Shelved Norfolk fire service takeover process used up £150,000 of taxpayers’ cash
PUBLISHED: 16:30 11 December 2018 | UPDATED: 16:41 11 December 2018
Archant Norfolk 2016
The shelved proposal to explore whether Norfolk’s police and crime commissioner should take over the county’s fire service cost almost £150,000, it has emerged.
Conservative commissioner Lorne Green was at loggerheads with Tory-run Norfolk County Council over the future of the fire service, which County Hall runs.
But in November he announced he would not be submitting a final business case for taking the service over to the government – despite an eight-week consultation in which 59pc of more than 7,700 people who responded supported a switch. He said the county council’s continued opposition meant it was not possible to achieve local consensus, with the possibility of a legal challenge from the council had he pressed ahead.
It was already known that Mr Green’s office had spent almost £100,000 on the process, including commissioning Grant Thornton to draw up an options appraisal.
But it has now emerged the county council spent close to £50,000 and an estimated 980 hours of staff time on the process, including on a business case for why the service should remain under County Hall control.
When this newspaper asked the county council what the cost was, we were initially told it was just £870 for “external publicity resource”.
However, a question from Labour’s Mile Cross county councillor Chrissie Rumsby at a full council meeting revealed it was actually in the region of £49,000. And Andrew Proctor, leader of the Conservative-controlled council said: “In terms of the whole process, that was money well spent in dealing with this situation. We can do an awful lot more to collaborate together.”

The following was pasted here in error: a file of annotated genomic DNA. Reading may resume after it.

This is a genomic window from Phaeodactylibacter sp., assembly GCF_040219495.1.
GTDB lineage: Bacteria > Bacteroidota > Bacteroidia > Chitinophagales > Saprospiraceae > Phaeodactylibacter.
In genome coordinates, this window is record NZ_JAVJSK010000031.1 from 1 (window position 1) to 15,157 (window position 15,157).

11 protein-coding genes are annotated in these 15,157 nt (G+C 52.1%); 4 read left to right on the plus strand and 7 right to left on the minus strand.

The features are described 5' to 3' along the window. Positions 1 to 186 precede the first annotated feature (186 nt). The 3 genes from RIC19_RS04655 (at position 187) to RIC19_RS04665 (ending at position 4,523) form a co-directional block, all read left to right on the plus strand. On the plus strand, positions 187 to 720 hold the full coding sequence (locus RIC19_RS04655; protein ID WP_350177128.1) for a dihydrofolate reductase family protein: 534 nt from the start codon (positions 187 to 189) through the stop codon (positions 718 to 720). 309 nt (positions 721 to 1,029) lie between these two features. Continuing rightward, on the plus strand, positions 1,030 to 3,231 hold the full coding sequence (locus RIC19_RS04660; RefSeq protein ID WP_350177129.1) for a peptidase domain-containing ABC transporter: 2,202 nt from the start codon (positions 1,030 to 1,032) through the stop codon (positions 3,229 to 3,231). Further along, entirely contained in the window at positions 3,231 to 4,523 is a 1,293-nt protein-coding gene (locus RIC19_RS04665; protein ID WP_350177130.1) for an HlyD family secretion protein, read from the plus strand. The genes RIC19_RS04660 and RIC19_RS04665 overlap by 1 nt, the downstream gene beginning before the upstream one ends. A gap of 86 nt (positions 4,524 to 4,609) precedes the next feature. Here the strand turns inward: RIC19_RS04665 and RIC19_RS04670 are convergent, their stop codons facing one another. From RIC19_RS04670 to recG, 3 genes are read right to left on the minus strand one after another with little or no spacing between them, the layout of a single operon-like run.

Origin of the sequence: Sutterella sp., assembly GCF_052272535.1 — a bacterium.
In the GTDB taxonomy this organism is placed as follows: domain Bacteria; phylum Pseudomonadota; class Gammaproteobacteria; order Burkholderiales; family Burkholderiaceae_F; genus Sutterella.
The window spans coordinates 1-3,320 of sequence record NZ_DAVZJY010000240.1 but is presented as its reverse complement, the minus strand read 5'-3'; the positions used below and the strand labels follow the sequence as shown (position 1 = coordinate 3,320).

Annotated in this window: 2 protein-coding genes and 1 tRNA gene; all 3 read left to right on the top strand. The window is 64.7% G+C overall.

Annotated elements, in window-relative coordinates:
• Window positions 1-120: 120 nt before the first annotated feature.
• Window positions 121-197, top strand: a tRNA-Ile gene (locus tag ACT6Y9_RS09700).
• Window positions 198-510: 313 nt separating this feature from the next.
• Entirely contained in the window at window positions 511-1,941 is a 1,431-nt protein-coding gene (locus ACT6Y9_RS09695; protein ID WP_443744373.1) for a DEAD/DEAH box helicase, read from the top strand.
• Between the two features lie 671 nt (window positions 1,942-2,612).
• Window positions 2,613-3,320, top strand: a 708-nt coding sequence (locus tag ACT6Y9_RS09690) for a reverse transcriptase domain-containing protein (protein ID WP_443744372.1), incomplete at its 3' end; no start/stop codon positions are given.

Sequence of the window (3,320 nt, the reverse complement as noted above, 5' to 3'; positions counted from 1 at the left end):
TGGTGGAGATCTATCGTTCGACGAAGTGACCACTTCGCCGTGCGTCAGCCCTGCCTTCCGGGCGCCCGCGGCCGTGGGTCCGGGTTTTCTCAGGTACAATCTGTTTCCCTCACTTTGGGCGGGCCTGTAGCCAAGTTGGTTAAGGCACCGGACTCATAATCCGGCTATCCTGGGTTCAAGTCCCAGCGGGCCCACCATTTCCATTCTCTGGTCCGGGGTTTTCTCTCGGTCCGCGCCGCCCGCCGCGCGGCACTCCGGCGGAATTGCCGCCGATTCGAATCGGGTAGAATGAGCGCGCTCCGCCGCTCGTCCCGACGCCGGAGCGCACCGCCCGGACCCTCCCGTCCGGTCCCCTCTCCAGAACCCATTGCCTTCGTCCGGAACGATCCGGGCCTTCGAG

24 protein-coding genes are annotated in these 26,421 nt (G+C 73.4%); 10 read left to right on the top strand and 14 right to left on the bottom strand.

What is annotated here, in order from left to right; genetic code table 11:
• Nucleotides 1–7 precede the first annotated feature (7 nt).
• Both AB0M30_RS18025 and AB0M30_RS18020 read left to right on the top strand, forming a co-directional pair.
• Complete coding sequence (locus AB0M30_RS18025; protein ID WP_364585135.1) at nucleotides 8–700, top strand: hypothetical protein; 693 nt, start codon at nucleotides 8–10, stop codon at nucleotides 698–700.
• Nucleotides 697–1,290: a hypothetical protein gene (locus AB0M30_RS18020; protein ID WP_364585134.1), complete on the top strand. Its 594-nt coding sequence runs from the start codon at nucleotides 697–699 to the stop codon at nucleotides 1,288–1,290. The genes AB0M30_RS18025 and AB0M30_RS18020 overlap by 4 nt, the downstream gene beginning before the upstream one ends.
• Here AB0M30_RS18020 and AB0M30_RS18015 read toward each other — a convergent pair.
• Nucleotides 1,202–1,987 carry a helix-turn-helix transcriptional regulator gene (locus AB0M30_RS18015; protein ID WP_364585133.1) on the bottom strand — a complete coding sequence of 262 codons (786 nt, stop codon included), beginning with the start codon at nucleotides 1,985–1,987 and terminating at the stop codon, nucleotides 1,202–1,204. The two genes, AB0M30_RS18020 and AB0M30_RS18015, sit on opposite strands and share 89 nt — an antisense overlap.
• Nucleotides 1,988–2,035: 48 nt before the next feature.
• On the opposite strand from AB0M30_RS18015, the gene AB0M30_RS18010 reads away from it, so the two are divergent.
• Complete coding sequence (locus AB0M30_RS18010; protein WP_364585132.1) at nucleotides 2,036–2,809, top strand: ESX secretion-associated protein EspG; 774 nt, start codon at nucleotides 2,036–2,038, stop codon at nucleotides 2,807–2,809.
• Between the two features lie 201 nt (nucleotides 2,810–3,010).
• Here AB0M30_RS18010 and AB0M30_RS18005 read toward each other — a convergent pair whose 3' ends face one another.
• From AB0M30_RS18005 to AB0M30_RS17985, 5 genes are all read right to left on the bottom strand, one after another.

Mr Green, who will not be seeking re-election to the commissioner role when his stint comes to an end in 2020, had previously said the expenditure was worth it.
He said he had been “duty bound” to investigate if the switch could save money.
And he said the work would lead to changes and increased collaboration between the fire service and the police. He stressed the situation remained ‘under review’.
Steve Morphew, leader of the opposition Labour group at Norfolk County Council, said: “Money wasted on this failed, flawed and pointless power grab would have been better spent on front-line services and policing.”
Dan Roper, leader of the Liberal Democrat group, said: “It was a Lib Dem proposal that the council prepares its own business case to counter the attempted police and crime commissioner takeover.
“This spending led to the right outcome for Norfolk. Given the overall cost to the taxpayer of this bid by the PCC. I hope the issue is laid to rest once and for all.”
How did this happen?
Under the Policing and Crime Act 2017, the government made it possible for police and crime commissioners to also take control of fire authorities.
Lorne Green said he felt “duty bound” to commission an independent report. Grant Thornton concluded the ‘preferred option’ would be to transfer control to him from the county council.
The county council rejected that conclusion and urged Mr Green to drop it. But, with the county’s MPs saying it needed further exploration, he tasked Grant Thornton with putting together a full business case.
After looking at the case, which said £10m of savings could be made over 10 years, he started eight weeks of consultation with the public.
But Norfolk County Council continued to oppose any change, while questioning the savings figures. The Norfolk branch of the Fire Brigades Union petitioned against it.
And Mr Green decided to shelve the proposals - for now.
Spending at a time of cuts and savings
The spending of £150,000 over the fire service proposals comes at a time when cuts are being made by both councils and the police.
Earlier this year, Norfolk police abolished all of its PCSO roles and closed seven public enquiry offices as it looked to make £10m of savings.
Chief Constable Simon Bailey said the need for savings and a rise in complex crimes meant he had to look at policing differently, with 176 PCSOs axed. Ninety-seven police officers and staff roles were created instead.
At Norfolk County Council, which is proposing a 2.99pc council tax increase in 2019/20, the council needs to find £78.5m savings over the next four years.
The council has agreed cuts to mobile libraries, is consulting over proposals which would close all but seven children’s centres and is looking to change charging policies for some adult social care users, which could see some have to contribute more to care costs.